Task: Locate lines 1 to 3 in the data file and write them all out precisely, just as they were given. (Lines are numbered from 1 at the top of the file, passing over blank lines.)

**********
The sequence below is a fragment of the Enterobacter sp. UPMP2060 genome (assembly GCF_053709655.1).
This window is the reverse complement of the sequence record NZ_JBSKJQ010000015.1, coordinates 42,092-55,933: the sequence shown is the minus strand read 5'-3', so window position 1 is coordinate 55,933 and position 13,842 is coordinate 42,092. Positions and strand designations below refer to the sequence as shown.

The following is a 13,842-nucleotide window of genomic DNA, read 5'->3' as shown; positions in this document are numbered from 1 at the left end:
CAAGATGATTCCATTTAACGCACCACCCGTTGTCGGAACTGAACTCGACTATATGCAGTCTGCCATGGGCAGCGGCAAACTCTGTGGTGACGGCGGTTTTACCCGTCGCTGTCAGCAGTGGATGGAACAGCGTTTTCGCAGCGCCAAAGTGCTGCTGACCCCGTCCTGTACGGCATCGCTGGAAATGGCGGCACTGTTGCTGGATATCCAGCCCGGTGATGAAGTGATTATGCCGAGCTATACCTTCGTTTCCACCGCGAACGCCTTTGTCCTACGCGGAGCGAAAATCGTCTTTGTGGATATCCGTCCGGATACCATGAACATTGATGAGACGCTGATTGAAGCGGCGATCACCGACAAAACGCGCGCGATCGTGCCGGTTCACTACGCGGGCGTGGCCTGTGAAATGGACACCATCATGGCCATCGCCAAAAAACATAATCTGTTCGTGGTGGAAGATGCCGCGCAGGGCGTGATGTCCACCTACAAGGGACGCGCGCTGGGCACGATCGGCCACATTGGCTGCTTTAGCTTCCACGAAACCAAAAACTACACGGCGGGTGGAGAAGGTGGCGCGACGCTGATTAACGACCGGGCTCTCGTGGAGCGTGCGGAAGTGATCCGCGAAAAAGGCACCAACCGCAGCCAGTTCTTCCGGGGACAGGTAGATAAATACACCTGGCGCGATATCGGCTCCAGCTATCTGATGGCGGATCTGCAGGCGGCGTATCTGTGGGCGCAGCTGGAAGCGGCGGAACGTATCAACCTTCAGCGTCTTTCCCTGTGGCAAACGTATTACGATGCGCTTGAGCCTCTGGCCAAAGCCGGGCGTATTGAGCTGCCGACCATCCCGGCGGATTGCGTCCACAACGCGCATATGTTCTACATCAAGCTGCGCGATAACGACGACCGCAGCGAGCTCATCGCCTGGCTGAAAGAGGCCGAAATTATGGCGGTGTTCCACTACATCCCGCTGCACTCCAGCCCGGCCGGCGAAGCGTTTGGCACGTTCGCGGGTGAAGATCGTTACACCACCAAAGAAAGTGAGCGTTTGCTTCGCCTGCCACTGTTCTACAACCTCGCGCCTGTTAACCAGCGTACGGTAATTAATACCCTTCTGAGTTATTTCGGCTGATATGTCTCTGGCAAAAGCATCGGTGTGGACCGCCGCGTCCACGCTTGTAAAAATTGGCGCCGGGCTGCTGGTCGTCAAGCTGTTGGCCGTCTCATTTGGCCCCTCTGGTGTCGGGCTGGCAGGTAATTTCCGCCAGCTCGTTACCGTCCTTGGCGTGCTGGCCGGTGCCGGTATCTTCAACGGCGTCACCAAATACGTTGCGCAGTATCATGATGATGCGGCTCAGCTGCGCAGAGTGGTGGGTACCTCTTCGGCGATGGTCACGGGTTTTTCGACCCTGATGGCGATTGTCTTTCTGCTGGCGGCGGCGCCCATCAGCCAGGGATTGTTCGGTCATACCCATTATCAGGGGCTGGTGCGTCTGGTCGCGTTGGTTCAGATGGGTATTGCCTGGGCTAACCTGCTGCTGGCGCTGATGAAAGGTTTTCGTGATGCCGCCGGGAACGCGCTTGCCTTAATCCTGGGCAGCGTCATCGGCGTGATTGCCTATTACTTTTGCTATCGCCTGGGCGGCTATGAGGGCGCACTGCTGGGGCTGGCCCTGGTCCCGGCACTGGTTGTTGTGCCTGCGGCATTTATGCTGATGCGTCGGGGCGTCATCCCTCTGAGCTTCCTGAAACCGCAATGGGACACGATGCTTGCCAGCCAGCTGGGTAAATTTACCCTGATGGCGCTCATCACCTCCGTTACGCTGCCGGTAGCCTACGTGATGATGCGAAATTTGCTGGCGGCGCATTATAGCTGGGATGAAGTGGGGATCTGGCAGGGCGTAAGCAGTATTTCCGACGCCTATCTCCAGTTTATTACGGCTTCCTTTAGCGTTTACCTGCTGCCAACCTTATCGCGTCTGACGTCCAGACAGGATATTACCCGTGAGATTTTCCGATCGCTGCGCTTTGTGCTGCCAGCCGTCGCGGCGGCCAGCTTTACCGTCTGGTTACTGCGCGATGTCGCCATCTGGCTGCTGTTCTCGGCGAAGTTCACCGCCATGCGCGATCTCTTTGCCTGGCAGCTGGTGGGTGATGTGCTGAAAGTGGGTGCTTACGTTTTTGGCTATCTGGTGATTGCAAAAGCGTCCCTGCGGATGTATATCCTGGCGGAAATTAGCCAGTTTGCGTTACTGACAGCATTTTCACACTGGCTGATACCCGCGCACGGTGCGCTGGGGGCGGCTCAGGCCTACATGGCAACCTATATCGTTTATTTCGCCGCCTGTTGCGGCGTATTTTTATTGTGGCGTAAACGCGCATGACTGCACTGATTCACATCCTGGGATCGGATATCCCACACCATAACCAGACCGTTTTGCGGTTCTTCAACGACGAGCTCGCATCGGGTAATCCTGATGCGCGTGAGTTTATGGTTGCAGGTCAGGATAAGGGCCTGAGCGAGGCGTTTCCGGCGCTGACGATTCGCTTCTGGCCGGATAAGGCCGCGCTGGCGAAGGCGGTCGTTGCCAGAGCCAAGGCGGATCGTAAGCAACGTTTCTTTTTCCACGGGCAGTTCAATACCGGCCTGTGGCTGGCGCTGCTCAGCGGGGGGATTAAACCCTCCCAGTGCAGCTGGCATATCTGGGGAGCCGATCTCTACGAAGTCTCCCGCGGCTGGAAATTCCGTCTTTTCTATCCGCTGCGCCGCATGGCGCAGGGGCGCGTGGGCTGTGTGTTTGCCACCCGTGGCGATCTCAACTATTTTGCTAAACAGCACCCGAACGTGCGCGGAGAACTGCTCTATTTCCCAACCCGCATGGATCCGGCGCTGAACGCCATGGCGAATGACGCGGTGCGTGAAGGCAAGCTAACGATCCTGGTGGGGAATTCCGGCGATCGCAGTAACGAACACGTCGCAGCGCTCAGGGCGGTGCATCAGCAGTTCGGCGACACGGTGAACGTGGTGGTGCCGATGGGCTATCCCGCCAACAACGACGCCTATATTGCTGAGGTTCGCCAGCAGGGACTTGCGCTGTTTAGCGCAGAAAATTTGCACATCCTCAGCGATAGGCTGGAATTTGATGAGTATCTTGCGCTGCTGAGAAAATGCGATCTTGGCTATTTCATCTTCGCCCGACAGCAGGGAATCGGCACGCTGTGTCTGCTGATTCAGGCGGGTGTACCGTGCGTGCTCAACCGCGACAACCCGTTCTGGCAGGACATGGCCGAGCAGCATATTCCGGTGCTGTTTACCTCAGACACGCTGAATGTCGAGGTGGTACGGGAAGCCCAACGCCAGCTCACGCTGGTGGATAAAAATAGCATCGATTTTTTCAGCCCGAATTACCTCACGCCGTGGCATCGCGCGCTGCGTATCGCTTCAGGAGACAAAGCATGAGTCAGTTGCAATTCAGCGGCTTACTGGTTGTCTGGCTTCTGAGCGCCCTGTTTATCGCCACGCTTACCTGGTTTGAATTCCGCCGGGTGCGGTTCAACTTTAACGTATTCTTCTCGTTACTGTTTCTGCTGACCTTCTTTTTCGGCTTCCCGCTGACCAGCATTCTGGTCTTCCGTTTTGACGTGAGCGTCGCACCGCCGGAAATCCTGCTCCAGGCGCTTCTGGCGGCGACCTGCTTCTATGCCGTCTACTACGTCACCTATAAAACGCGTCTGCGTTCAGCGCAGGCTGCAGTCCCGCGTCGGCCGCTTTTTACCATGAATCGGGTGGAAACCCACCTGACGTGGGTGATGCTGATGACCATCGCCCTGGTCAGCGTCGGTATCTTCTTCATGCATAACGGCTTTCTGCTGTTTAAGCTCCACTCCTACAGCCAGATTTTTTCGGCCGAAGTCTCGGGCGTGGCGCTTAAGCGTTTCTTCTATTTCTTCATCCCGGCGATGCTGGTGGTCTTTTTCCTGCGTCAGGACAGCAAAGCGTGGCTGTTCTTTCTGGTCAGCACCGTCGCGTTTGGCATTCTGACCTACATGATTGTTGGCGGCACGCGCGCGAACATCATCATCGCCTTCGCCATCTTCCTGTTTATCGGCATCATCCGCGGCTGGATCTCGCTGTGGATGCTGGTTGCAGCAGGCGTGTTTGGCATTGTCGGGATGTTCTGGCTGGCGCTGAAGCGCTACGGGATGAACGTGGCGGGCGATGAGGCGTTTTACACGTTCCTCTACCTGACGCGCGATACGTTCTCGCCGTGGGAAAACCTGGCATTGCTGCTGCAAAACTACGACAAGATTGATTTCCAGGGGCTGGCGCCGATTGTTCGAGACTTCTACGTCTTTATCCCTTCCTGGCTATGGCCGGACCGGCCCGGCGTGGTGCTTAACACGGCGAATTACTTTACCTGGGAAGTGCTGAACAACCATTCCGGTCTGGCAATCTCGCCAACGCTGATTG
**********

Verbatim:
The sequence below is a fragment of the Enterobacter sp. UPMP2060 genome (assembly GCF_053709655.1).
This window is the reverse complement of the sequence record NZ_JBSKJQ010000015.1, coordinates 42,092-55,933: the sequence shown is the minus strand read 5'-3', so window position 1 is coordinate 55,933 and position 13,842 is coordinate 42,092. Positions and strand designations below refer to the sequence as shown.

The following is a 13,842-nucleotide window of genomic DNA, read 5'->3' as shown; positions in this document are numbered from 1 at the left end: